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Asbestos In Maine

In 2017, a study by the Centers for Disease Control (CDC) found Maine has the highest rate of asbestos-related deaths (including mesothelioma and lung cancer) in the United States. Between 1999 and 2015, Maine’s death rate from the cancer malignant mesothelioma was 22.06 per million people annually. Nationally, only Maine and Washington exceeded death rates of 20 per million people each year between 1999 and 2015.

Since the state doesn’t have any significant natural deposits of the toxin, Maine residents that have sought cancer treatment were likely exposed through occupational exposure. The CDC listed three occupations most at risk for exposure, including construction, shipbuilding, and boatbuilding. Additionally, residents were exposed to the toxin in homes and buildings in the form of siding, shingles, insulation, brake pads, and floor or ceiling tiles.

According to the Maine Department of Environmental Protection, the state currently has no state or federal laws requiring the legal removal of asbestos from public buildings except in schools. The state does regulate the removal, transportation, and disposal of materials containing the mineral.

Amy C. has over twenty years combined experience in both the medical and legal field. She understands what asbestos’ cases mean on an emotional level and she has the skill set to help her clients navigate the legalities in a timely manner.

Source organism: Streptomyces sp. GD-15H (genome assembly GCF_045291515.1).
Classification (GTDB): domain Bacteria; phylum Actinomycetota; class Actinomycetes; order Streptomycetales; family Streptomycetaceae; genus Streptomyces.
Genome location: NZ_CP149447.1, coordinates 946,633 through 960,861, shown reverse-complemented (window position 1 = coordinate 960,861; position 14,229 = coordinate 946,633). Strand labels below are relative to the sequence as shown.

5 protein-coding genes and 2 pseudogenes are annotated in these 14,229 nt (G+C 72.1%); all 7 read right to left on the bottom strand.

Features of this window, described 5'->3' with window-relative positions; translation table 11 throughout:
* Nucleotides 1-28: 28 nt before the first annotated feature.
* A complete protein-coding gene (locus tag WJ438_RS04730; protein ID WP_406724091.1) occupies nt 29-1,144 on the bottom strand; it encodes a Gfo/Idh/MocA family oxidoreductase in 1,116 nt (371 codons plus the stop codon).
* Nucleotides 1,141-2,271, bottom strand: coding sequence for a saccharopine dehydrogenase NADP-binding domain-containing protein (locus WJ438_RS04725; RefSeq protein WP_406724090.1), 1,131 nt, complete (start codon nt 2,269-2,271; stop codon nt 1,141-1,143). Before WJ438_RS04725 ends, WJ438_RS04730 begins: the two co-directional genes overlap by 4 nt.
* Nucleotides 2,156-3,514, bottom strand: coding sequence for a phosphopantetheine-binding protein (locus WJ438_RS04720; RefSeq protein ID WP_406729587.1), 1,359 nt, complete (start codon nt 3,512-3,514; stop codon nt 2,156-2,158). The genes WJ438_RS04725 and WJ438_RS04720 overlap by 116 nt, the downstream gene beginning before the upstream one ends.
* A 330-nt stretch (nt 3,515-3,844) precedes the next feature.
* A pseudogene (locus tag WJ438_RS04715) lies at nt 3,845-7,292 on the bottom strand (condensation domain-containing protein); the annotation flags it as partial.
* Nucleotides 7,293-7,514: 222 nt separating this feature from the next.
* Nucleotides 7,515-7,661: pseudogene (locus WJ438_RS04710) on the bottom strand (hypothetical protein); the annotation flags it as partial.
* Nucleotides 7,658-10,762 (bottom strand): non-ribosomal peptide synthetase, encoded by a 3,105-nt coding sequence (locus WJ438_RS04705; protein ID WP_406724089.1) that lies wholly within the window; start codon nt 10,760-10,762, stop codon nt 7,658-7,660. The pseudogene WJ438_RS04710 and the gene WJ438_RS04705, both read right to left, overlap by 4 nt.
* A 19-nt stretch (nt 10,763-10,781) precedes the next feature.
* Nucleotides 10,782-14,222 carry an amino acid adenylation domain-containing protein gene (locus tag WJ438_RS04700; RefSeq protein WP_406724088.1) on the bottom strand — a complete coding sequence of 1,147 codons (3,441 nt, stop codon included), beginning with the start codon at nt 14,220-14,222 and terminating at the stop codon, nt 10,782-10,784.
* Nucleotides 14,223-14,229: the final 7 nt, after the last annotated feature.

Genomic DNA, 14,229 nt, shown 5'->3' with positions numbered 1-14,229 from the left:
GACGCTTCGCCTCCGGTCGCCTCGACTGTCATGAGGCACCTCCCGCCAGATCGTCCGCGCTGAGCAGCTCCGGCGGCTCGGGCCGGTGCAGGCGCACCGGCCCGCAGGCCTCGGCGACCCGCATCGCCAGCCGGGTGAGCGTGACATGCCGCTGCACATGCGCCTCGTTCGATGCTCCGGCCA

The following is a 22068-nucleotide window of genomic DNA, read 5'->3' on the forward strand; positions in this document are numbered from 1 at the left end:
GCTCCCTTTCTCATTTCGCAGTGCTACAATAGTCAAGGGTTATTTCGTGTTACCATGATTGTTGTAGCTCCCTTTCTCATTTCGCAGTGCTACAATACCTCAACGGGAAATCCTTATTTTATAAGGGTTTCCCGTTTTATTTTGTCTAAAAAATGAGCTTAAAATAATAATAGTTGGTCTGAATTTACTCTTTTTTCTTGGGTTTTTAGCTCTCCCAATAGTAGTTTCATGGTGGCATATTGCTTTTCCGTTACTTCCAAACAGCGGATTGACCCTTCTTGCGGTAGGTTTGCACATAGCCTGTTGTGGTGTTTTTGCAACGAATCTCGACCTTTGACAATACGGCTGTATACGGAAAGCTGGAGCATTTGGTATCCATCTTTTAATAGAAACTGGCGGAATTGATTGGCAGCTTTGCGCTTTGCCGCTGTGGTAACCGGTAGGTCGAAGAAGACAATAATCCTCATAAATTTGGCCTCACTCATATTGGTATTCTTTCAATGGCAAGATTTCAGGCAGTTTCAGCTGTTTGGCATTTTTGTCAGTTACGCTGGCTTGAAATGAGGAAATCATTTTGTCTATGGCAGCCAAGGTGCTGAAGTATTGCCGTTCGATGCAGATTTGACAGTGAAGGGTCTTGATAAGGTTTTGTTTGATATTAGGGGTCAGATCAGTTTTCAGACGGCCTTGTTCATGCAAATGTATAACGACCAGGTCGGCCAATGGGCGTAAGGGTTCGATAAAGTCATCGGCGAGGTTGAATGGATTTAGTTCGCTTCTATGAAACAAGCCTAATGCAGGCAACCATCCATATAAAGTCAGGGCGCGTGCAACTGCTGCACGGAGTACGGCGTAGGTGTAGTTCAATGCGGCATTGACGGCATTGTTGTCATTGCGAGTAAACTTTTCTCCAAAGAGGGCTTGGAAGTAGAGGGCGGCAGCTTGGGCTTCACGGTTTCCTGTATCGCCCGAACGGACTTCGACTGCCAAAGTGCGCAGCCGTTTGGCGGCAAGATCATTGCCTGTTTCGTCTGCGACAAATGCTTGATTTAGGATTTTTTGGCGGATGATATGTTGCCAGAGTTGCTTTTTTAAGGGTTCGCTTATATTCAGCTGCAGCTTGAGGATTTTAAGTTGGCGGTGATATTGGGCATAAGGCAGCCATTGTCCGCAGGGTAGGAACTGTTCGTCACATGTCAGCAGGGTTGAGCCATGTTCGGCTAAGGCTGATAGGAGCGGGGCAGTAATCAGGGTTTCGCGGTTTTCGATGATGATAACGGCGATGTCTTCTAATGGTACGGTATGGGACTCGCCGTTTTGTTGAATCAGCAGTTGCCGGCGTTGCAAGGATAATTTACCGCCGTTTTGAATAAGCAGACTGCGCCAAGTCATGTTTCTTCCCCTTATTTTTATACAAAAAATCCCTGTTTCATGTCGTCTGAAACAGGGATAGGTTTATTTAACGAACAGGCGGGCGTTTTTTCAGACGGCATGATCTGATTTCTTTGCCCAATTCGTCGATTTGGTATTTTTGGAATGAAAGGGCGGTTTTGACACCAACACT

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Occupational Exposure

For decades, the shipbuilding industry in Maine was a major source of exposure among employees. The state sits along over 200 miles of Atlantic Ocean coastline where dozens of shipbuilding companies once operated. Until the 1990s, shipbuilding companies used the cancer-causing carcinogen throughout different components of each ship. Along with asbestos exposure, employees were vulnerable to multiple health risks caused by poor ventilation that required some form of lung treatment.

Mining operations involving the cancer-linked toxins were not prevalent throughout the state. However, the industry brought workers across the northern border into Canada for generations.

Chemical plants and paper mills were also frequent throughout Maine during the peak of asbestos use in the 1950s. Both industries are known for their use of the toxin and significant exposure to employees – ultimately causing lung damage. In paper mills, the machinery required to turn pulp into paper contained asbestos insulation. Other occupational sources of exposure include power plants and iron foundries.

In power plants, employees worked around equipment lined with toxic insulation. Components of the equipment, including valves, gaskets, and pumps, often contained asbestos. The use of the mineral manufactured into insulation prevented fires and overheating. Occupational exposure happened at multiple employers, including:

  • Bath Iron Works
  • Central Maine Power Plant
  • Great Northern Paper Company
  • International Paper Company
  • New England Insulation Company
  • New England Shipbuilding Corporation